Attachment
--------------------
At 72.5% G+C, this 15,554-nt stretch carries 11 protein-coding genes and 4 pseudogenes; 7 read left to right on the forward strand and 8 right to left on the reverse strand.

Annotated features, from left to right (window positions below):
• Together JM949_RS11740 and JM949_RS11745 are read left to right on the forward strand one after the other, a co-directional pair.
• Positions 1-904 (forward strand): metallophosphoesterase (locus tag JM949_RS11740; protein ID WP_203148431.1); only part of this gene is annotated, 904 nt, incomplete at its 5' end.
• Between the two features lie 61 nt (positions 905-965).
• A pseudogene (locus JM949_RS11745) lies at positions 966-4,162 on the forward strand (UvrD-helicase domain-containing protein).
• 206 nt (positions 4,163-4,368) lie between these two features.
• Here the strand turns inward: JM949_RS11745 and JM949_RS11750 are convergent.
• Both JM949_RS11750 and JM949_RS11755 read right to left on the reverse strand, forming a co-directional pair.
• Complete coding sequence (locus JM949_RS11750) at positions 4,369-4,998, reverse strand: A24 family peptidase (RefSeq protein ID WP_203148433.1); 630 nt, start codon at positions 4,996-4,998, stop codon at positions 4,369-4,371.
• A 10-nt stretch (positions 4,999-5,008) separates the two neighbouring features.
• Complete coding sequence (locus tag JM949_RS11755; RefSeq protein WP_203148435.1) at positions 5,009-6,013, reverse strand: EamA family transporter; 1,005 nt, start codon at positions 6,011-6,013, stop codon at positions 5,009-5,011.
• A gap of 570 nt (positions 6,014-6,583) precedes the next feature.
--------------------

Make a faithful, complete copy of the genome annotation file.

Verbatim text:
At 72.5% G+C, this 15,554-nt stretch carries 11 protein-coding genes and 4 pseudogenes; 7 read left to right on the forward strand and 8 right to left on the reverse strand.

Annotated features, from left to right (window positions below):
• Together JM949_RS11740 and JM949_RS11745 are read left to right on the forward strand one after the other, a co-directional pair.
• Positions 1-904 (forward strand): metallophosphoesterase (locus tag JM949_RS11740; protein ID WP_203148431.1); only part of this gene is annotated, 904 nt, incomplete at its 5' end.
• Between the two features lie 61 nt (positions 905-965).
• A pseudogene (locus JM949_RS11745) lies at positions 966-4,162 on the forward strand (UvrD-helicase domain-containing protein).
• 206 nt (positions 4,163-4,368) lie between these two features.
• Here the strand turns inward: JM949_RS11745 and JM949_RS11750 are convergent.
• Both JM949_RS11750 and JM949_RS11755 read right to left on the reverse strand, forming a co-directional pair.
• Complete coding sequence (locus JM949_RS11750) at positions 4,369-4,998, reverse strand: A24 family peptidase (RefSeq protein ID WP_203148433.1); 630 nt, start codon at positions 4,996-4,998, stop codon at positions 4,369-4,371.
• A 10-nt stretch (positions 4,999-5,008) separates the two neighbouring features.
• Complete coding sequence (locus tag JM949_RS11755; RefSeq protein WP_203148435.1) at positions 5,009-6,013, reverse strand: EamA family transporter; 1,005 nt, start codon at positions 6,011-6,013, stop codon at positions 5,009-5,011.
• A gap of 570 nt (positions 6,014-6,583) precedes the next feature.